Major R&D Funding Needed To Reach 2030 Goal For Ending TB Epidemic

Nine months after a historic high-level UN meeting where countries pledged to end the global tuberculosis epidemic by 2030, a chronic lack of R&D financing jeopardises that ambitious goal, said expert panelists at a briefing on the TB R&D landscape last week in Geneva, hosted by South Africa’s Permanent Mission to the UN.

While there are now more TB drugs in the development pipeline, massive funding as well as other types of policy and institutional support are needed to support the large and decentralized network of small and medium enterprises, research groups, and public-private partnerships aspiring to bring new tools to market, said panelists at the event on “The Way Forward for TB: Innovation and Research.”

In particular, global donors and policymakers need to harness the momentum of new research initiatives underway in the so-called “BRICS” countries of Brazil, Russia, India, China and South Africa – where TB remains very prevalent, some experts stressed. Speakers included representatives from the Stop TB Partnership, the  International Union Against Tuberculosis and Lung Disease (The Union), Medicines Patent Pool (MPP), Médecins Sans Frontières (MSF), the South Centre, and the Treatment Action Group (TAG).

Tuberculosis remains among the top 10 causes of death worldwide. In 2017, TB caused an estimated 1.6 million deaths, including 300,000 deaths among HIV-positive people, according to WHO’s Global Tuberculosis Report 2018 [pdf]. The situation is aggravated by growing incidence of multi-drug resistant TB (MDR-TB), where strains of Mycobacterium tuberculosis fail to respond to the most common forms of antibiotic treatment.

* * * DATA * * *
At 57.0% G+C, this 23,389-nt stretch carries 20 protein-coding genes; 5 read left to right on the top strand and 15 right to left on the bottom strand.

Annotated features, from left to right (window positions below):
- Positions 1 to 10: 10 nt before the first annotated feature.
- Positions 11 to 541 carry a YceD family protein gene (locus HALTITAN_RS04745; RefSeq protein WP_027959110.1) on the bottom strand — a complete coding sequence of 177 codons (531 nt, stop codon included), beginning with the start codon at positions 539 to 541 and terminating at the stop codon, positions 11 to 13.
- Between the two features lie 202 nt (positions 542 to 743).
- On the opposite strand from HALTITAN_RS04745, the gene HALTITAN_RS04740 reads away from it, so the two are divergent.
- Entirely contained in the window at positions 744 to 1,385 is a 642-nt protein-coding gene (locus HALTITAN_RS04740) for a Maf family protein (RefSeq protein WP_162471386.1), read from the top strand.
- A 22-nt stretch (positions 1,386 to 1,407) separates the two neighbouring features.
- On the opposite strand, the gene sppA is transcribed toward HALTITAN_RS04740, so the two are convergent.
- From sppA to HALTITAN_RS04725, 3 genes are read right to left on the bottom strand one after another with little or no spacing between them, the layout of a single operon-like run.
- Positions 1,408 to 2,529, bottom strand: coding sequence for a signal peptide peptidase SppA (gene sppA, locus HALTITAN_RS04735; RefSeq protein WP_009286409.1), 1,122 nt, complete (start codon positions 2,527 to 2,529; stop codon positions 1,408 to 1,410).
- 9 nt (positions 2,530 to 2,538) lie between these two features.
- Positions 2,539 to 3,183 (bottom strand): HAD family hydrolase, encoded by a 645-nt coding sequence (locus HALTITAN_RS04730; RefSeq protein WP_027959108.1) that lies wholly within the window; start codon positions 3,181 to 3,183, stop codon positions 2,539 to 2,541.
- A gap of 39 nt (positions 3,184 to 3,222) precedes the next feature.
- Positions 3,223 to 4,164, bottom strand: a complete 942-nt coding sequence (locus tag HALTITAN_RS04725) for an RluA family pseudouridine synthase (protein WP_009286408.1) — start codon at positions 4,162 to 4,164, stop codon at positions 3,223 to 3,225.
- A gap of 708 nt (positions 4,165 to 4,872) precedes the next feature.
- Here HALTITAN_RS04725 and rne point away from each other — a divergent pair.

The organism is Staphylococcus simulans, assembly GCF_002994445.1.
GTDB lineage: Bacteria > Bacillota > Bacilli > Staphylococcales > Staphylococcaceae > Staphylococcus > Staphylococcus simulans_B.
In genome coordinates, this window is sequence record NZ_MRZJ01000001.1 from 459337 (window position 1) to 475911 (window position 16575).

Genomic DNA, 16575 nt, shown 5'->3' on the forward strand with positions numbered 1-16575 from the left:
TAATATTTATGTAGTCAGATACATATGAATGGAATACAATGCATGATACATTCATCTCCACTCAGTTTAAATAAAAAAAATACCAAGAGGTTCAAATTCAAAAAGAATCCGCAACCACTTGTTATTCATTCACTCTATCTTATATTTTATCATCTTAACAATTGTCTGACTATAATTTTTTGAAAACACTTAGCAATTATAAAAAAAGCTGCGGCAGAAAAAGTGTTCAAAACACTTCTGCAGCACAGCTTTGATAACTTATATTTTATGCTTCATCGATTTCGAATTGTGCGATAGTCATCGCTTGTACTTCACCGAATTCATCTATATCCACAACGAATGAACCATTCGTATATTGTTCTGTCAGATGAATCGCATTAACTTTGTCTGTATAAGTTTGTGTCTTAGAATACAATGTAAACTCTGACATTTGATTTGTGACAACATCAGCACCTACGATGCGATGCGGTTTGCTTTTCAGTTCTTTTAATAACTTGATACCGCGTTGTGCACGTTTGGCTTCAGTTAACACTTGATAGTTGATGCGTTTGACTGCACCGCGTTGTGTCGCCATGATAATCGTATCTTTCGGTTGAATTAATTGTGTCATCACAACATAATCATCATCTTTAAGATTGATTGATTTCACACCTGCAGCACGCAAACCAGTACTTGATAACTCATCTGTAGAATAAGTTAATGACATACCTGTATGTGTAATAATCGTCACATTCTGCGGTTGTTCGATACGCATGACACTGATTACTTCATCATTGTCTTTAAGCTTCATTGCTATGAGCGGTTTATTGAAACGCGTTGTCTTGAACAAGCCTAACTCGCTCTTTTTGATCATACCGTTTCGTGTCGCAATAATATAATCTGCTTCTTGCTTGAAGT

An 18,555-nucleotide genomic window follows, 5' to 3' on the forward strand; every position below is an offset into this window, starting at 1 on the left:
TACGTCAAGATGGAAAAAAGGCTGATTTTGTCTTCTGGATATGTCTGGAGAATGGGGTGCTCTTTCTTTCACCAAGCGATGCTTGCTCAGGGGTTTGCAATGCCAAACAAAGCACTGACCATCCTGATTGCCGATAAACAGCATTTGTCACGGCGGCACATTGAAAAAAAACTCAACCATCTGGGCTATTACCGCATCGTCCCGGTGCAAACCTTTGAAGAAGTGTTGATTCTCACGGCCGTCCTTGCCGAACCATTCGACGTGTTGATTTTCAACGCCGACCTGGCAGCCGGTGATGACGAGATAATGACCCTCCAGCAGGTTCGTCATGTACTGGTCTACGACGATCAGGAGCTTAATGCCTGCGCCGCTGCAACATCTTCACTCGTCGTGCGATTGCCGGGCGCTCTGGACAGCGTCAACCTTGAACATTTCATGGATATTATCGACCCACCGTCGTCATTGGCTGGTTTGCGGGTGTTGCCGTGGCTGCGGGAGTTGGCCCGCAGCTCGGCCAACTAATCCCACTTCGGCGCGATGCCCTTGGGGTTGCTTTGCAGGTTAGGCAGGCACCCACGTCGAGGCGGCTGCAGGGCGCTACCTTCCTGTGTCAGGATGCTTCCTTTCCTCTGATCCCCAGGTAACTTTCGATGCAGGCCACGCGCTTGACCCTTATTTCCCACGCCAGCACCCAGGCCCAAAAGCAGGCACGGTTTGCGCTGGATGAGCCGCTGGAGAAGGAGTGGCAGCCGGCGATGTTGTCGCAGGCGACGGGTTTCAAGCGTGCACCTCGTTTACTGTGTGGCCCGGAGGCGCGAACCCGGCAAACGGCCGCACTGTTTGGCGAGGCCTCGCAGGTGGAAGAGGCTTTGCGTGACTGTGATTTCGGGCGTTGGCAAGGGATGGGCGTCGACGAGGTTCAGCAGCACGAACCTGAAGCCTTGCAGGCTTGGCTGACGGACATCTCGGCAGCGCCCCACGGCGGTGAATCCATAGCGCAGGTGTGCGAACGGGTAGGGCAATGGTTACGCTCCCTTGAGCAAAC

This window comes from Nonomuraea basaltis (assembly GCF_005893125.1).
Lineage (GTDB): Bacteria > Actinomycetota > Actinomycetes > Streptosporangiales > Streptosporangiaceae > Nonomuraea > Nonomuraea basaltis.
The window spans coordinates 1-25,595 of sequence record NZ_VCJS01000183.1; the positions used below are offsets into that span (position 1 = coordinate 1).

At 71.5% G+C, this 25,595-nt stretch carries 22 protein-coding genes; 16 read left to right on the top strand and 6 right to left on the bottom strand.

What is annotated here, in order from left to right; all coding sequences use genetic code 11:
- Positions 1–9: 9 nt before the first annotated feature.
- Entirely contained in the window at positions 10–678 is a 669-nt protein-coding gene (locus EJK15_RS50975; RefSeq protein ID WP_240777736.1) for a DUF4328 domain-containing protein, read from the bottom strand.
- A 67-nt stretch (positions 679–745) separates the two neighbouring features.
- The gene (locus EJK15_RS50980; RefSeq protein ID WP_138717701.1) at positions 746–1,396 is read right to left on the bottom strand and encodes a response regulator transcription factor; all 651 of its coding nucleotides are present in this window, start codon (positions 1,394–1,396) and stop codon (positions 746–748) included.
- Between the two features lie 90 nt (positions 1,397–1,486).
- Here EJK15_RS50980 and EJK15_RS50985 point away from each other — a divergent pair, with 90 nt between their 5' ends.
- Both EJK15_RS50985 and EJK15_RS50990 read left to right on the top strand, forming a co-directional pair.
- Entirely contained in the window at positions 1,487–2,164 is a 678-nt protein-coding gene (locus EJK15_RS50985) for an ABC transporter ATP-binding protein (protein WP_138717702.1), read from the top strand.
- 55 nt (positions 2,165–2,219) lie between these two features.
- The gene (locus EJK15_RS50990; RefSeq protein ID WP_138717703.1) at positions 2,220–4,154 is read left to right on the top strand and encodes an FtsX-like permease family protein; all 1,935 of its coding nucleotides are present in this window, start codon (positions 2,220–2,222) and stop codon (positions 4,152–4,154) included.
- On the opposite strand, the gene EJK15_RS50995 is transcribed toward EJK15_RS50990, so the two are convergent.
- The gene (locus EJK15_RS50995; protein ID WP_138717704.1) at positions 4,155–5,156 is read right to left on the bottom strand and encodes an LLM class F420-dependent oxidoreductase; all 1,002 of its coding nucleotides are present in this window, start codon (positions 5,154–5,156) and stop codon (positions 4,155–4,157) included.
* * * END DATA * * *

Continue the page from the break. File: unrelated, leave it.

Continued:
To meet the longstanding challenge of inadequate drugs and vaccine tools, the September, 2018 political declaration [pdf] of the UN High Level Meeting on the Fight to End Tuberculosis, was a milestone.  Notably, the UN declaration committed to increase global TB research investments to US$ 2 billion annually, closing an estimated $1.3  billion annual research funding gap.  Other assessments have concluded that $2.5 billion annually is in fact needed to make up for inflation and funding shortfalls in previous years.

TB and TB-MDR Detection and Treatment in Lima, Peru

TB Pipeline Improving But Funding Gap Slows R&D for Vaccines & Treatments

Funding is needed to speed up development for some of the most promising solutions, said Ezio Tavora dos Santos Filho, of REDE-TB, a Brazilian based NGO, and a member of WHO’s Civil Society Task Force on TB. As one example, Tavora referred to a new TB vaccine candidate that yielded positive results in a Phase IIb trial and, “urgently needs to be advanced into a Phase III trial.” The existing BCG vaccine for TB, the only one currently available, is often administered to infants in settings with high TB prevalence. But it is only partially effective and does not confer lifelong immunity.

Compared to the past, the TB R&D pipeline is looking better, said Estaban Burrone, head of policy at the Medicines Patent Pool (MPP). However, there remains an acute need for more affordable oral and short-term TB regimens.